Economic Development Incentives- Government at different levels (i.e) Local, State and
National Levels offer incentives to attract domestic as well as foreign investment
Increase in sales and profits
To enter rapidly growing markets
Reduced costs
Consolidated Trade Blocs
Protect domestic markets
Acquire technological and managerial know-how


Inflow of foreign currencies in the form of dividend, interests etc
FDI increases export of machinery, equipment, technology etc from the home country to the
cost country.
Enhances the industrial activity of the home country thereby enhancing employment
Transfer of skills from the host country to the home country
Home countrys industry and employment position are at stake when the firms enter foreign
markets due to low cost labour
Current account position of the home country suffers as FDI is a substitute for direct exports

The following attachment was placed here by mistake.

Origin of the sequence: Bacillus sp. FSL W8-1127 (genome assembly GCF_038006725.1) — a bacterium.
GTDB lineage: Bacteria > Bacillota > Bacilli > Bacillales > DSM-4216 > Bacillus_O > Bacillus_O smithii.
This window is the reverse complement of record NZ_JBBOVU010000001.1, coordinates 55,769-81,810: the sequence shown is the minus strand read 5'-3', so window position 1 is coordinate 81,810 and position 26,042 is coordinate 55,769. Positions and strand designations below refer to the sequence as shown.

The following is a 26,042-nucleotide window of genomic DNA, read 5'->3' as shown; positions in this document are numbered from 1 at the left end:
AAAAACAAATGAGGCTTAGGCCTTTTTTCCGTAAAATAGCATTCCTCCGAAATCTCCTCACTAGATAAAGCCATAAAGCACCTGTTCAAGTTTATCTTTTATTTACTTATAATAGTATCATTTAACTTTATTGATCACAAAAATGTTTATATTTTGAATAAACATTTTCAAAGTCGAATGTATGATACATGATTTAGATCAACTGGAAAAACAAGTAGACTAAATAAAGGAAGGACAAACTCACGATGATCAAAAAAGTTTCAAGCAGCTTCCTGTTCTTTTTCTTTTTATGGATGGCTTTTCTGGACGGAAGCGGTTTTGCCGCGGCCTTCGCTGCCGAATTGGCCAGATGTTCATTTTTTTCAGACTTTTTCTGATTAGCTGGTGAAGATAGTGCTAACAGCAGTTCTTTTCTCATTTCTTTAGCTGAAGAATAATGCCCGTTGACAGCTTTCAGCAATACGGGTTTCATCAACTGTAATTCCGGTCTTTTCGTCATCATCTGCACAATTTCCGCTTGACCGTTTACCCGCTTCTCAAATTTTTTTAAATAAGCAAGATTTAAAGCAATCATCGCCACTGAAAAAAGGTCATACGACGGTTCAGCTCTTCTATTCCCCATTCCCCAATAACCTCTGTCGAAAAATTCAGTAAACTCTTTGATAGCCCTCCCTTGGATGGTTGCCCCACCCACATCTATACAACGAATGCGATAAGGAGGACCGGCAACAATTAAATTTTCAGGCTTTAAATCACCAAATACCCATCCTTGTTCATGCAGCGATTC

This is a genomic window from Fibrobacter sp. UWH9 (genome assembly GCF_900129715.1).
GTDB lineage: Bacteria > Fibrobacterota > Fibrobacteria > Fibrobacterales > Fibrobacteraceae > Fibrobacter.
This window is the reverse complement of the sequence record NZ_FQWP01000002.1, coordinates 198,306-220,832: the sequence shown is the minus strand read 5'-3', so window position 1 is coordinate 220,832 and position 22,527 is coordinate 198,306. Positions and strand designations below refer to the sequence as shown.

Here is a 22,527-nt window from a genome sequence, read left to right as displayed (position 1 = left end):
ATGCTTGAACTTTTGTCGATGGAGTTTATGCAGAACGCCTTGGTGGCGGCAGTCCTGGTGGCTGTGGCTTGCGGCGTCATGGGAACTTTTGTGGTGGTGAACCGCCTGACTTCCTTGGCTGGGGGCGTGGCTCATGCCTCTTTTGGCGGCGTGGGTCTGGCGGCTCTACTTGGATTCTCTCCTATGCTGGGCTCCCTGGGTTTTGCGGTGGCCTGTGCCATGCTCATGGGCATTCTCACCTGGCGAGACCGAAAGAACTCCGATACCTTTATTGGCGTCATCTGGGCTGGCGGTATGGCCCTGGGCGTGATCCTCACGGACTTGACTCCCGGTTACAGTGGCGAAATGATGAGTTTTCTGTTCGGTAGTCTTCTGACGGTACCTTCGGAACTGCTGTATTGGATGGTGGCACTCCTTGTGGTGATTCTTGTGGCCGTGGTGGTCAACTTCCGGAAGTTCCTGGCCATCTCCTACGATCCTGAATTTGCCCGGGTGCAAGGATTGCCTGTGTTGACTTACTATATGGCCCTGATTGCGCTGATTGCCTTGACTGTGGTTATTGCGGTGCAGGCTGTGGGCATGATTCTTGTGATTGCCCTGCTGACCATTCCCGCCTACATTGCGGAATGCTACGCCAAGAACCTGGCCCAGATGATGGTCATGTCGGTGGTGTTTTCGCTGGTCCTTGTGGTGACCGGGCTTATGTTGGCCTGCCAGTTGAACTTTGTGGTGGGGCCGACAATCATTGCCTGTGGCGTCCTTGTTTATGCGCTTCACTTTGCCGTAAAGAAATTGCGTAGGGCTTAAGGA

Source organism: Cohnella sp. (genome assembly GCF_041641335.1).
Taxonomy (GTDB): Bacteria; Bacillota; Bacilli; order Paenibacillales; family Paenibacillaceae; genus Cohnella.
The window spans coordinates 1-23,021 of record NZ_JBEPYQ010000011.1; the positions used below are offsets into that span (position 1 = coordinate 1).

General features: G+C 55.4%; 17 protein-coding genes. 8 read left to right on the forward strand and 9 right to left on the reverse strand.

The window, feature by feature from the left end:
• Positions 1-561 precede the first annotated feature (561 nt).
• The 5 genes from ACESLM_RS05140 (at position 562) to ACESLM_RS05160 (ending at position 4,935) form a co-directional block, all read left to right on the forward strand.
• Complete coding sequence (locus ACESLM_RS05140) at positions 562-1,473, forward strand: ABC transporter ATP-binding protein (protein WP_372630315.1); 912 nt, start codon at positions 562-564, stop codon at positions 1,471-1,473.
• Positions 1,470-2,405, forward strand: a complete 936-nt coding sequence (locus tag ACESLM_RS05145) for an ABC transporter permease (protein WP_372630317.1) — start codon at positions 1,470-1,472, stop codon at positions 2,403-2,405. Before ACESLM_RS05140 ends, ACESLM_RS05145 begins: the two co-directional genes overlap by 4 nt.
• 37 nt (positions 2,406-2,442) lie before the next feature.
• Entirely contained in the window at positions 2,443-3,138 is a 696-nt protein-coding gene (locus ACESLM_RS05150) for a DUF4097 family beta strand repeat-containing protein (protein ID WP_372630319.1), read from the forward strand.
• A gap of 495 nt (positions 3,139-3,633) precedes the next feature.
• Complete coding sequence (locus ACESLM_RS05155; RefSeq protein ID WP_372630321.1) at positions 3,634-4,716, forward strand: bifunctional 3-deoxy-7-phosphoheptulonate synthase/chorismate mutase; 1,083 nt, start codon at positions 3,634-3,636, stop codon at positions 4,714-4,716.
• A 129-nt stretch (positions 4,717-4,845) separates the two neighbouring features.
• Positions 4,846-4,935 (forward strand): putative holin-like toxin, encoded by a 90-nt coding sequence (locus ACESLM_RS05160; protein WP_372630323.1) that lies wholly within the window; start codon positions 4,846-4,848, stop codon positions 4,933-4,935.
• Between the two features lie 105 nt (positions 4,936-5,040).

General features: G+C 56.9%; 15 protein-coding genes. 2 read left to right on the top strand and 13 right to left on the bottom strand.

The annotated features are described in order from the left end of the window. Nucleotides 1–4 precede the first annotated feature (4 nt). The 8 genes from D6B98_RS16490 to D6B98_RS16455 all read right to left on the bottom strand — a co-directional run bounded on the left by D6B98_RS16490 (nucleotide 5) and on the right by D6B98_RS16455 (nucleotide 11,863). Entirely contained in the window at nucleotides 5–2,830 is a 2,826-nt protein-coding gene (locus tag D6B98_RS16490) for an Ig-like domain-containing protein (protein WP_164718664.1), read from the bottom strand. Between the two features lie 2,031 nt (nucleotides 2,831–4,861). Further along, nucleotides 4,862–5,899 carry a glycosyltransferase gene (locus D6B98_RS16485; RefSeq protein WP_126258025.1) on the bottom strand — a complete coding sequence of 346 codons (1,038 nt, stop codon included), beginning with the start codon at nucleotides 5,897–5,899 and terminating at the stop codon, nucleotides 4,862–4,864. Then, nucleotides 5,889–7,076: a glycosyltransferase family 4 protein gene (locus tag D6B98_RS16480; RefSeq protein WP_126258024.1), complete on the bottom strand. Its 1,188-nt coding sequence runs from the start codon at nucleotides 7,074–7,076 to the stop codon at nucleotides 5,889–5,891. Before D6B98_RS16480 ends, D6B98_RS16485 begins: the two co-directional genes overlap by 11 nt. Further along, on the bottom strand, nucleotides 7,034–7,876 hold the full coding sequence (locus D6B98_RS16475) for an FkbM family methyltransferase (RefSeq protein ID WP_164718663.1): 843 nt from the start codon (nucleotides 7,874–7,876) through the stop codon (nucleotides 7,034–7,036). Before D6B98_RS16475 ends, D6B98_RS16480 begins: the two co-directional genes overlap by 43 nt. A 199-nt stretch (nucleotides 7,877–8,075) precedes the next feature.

Resource Transfer Effects Resources which are scarce in the host country are transferred
from the foreign country. These resources include foreign capital, technology, machinery
and equipment, management and organisation. Transfer of these resources develop the host
country socially and economically
Employment Effects- FDI contributes for the establishment of new industries and business
directly and for the employment of existing economic activity
Balance of Payment Effects BOP position and foreign exchange reserves are very crucial
from the view point of external situation of a country. Foreign companies export the goods,
produced in the host country to a number of other countries. This activity helps the host
country to have foreign exchange earnings
Intensifying Competition Foreign MNCs have more competitive ability in view of their
large size, resource base and and wide spread operations when compared to that of domestic
companies. Pose severe competition and and threat to the domestic companies

Negative Effects on BOP Foreign companies repatriate their dividends to their home
countries that affect the current account. MNCs import the goods from its subsidiaries from
other countries (imports result in debit on the current account of BOP of the host country).
Some of the host governments fear that FDI affects the sovereignty and autonomy of the